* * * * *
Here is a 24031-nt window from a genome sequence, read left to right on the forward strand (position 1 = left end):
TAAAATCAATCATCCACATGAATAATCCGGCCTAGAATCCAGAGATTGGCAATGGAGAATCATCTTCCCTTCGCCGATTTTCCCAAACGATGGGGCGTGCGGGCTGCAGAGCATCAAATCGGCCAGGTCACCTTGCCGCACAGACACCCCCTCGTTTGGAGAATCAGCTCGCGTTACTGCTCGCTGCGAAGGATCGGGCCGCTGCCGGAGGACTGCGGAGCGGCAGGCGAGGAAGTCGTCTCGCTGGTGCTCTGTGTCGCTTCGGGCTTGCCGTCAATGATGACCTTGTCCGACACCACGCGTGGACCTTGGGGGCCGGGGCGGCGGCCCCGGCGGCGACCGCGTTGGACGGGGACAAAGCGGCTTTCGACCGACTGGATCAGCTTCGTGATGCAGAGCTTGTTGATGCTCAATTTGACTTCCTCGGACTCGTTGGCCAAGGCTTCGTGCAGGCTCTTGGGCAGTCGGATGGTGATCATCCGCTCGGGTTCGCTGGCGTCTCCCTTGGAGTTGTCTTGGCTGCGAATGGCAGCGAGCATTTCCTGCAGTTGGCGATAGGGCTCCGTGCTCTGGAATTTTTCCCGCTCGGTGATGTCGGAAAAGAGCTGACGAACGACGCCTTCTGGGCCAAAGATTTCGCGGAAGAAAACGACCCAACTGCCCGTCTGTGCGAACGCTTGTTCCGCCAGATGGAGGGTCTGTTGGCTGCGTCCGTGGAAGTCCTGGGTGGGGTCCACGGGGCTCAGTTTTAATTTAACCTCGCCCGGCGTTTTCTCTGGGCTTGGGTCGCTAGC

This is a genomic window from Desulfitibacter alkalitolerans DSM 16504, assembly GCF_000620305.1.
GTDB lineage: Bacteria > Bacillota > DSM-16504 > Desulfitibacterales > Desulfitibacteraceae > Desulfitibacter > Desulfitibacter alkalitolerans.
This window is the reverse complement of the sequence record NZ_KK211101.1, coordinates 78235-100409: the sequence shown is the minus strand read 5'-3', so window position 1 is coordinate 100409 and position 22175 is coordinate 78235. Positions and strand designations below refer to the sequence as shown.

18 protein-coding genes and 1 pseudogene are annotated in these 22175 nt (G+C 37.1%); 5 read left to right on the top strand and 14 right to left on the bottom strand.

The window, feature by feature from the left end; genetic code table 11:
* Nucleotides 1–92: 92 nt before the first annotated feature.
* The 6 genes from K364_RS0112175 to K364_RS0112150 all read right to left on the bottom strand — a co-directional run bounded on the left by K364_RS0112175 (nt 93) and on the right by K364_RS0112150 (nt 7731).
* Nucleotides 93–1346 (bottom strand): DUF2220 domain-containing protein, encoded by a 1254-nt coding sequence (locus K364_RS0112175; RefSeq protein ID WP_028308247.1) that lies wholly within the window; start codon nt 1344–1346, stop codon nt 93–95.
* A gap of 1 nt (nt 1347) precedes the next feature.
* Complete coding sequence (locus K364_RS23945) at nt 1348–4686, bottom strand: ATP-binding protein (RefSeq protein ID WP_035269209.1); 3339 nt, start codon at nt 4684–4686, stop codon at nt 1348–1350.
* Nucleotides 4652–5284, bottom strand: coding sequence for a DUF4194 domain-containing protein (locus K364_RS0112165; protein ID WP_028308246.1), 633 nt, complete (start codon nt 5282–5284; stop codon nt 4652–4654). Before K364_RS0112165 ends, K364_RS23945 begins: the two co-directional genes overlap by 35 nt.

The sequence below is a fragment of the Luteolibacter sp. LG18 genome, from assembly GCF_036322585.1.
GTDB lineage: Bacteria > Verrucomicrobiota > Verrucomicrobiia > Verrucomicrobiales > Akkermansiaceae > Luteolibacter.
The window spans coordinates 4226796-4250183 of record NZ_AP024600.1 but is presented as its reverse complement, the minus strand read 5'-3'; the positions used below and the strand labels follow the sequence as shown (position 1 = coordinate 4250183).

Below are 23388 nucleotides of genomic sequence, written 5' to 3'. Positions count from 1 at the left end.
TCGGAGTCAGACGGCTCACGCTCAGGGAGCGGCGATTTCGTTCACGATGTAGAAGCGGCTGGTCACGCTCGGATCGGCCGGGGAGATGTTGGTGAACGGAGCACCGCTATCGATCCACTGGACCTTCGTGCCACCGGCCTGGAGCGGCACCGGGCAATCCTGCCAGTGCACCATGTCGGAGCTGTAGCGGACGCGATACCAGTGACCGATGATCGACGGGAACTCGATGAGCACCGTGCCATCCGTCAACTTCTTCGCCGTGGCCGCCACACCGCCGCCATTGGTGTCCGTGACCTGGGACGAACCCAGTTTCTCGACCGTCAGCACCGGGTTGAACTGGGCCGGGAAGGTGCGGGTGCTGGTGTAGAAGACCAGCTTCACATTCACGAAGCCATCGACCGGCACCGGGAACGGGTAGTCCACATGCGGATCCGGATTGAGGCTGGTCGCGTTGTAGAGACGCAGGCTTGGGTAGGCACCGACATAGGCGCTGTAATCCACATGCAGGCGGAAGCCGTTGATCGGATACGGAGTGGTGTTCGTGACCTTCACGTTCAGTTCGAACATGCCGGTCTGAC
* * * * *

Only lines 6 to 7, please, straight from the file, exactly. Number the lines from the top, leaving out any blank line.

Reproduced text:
18 protein-coding genes and 1 pseudogene are annotated in these 22175 nt (G+C 37.1%); 5 read left to right on the top strand and 14 right to left on the bottom strand.

The window, feature by feature from the left end; genetic code table 11: